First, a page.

Josh MacAlister had the idea for Frontline while working with Teach FirstEwan Shears

Nationwide, 38 per cent of young people go into higher education. For children who have been in care, the figure is six per cent. This is just one of a roster of statistics that highlight the disadvantages faced by young people in care, disadvantages that Josh MacAlister, founder of Frontline, is determined to turn around.

Launched this year, Frontline is a new graduate training programme, aimed at training bright university leavers for the challenging career of social work. Based on the model of Teach First, Frontline recruits go through a rigorous two-year on-the-job training programme, which earns them a professional qualification and a Master’s degree.

Teach First was launched in 2002 and is now the UK’s largest graduate employer. MacAlister hopes to mirror this success: “Our ambition is in the next ten years, social work is seen as one of the top graduate career destinations”

However he also concedes that social work is very different from teaching in that “the risk is greater”. The challenge, he tells me, is that “social work is either not understood by people…[or] there is a negative public perception of it.”

Overcoming the somewhat unglamorous image of social work is one of Frontline’s key challenges. In order to tackle this, MacAlister is seeking to recruit bright graduates from top universities, such as Cambridge, rather than people who have undergone traditional vocational training to enter the field.

MacAlister makes “no apology” that social work is an “academically demanding job”. Great social workers, he argues, have “intellectual curiosity at what is going in peoples homes and families.” These are the people who are willing and able “to stand up in court and be cross-examined for three hours by barristers and are able to…[communicate] in ways that people can understand.”

However, MacAlister emphasises that academic ability alone is not enough to be a great social worker.

The focus on academia has rustled a few feathers in the world of social work, particularly amongst academic experts in the field. A joint report published earlier this year from the University Council Social Work Education Committee and Association of Professors of Social Work called the programme “narrow” because of its specific focus on child protection. This means that “students know next to nothing about issues such as adoption, fostering, youth offending, mental health, disability and aging.”

“The potential for mis-assessing risk and factors impacting on children and families makes this scheme a high risk policy,” the report argued.

However MacAlister freely concedes that the reaction to Frontline has been mixed: “There have been people critical of our focus on academic ability, but I can’t think of any other profession in the country where its okay to say you do not need the best and brightest. So to the critics of Frontline, I would say you shouldn’t settle for anything less than people who have the academic ability and the personal qualities”.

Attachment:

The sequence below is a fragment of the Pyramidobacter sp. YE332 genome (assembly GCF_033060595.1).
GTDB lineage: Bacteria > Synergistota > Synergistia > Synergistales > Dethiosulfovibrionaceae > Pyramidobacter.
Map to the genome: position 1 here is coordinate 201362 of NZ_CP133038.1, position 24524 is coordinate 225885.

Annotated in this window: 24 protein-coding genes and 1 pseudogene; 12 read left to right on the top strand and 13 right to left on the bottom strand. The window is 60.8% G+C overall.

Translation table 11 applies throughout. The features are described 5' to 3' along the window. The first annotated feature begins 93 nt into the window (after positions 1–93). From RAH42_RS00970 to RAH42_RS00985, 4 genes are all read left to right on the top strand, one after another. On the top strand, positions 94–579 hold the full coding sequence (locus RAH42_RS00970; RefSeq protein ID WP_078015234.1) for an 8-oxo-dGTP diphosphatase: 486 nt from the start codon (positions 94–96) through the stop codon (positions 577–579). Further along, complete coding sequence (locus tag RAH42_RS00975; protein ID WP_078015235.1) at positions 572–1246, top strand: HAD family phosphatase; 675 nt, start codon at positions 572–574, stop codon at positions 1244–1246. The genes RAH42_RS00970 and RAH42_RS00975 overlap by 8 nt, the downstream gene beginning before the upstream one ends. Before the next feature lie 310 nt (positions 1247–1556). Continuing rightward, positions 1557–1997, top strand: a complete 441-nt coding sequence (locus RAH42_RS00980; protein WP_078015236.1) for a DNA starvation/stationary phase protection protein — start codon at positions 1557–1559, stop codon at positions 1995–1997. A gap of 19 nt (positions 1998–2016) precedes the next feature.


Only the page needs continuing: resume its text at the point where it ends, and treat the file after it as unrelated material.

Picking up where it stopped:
He also notes that the main professional bodies in the field, the College of Social Work and the British Association of Social Work have both “cautiously welcomed” Frontline.

Regardless of criticism, Frontline is making a name for itself at recruitment fairs up and down the country. “What we’ve managed to do…is get social work into the conversation. People are considering it in a way that they might not have done 12 months ago”.

A key to Frontline’s success has been its influential and cross-party support. Labour Party peer Lord Adonis, who was raised in care, has backed the project from its outset, after meeting MacAlister at an event in 2010. More recently, Education Minister Michael Gove provided start-up funding to launch the programme.

MacAlister is emphatic that Frontline is not a party political organisation: “Frontline is absolutely cross party...We’ve had enthusiastic endorsement from the lead spokespeople for the Conservative, Labour and Liberal Democrats, and that support continues.

“The idea with Frontline is actually to build something that last beyond any one party being in government.”

With this in mind, MacAlister has also established a link with the Civil Service Fast Stream, for Frontline participants who decide they do not want to be involved in direct social work: “What we are saying, is that if people do leave Frontline after the two-year programme, we want them to remain committed to the mission. That’s why, for example, we’ve got a partnership with the civil service fast stream, whereby people who do the two years on Frontline who may want to go into policy afterwards can do so.

“We should have more people in policy and in government making decisions who understand what it is like on the frontline.”

Despite this emphasis on experience, MacAlister has never trained as a social worker. He was in his fourth year of teaching after joining Teach First, when his exposure to children in the care system made him start thinking about entering and transforming the field.

However the Teach First experience has stayed with him: “If we can help turn the herd in the way that TeachFirst has done…I think that [will do] a lot to make Britain a better place to live.”

Frontline’s mission is “to transform the lives of vulnerable children”. It is early days, but many experts and experienced social workers will be watching closely to see how Frontline develops towards this aim. And MacAlister knows it.

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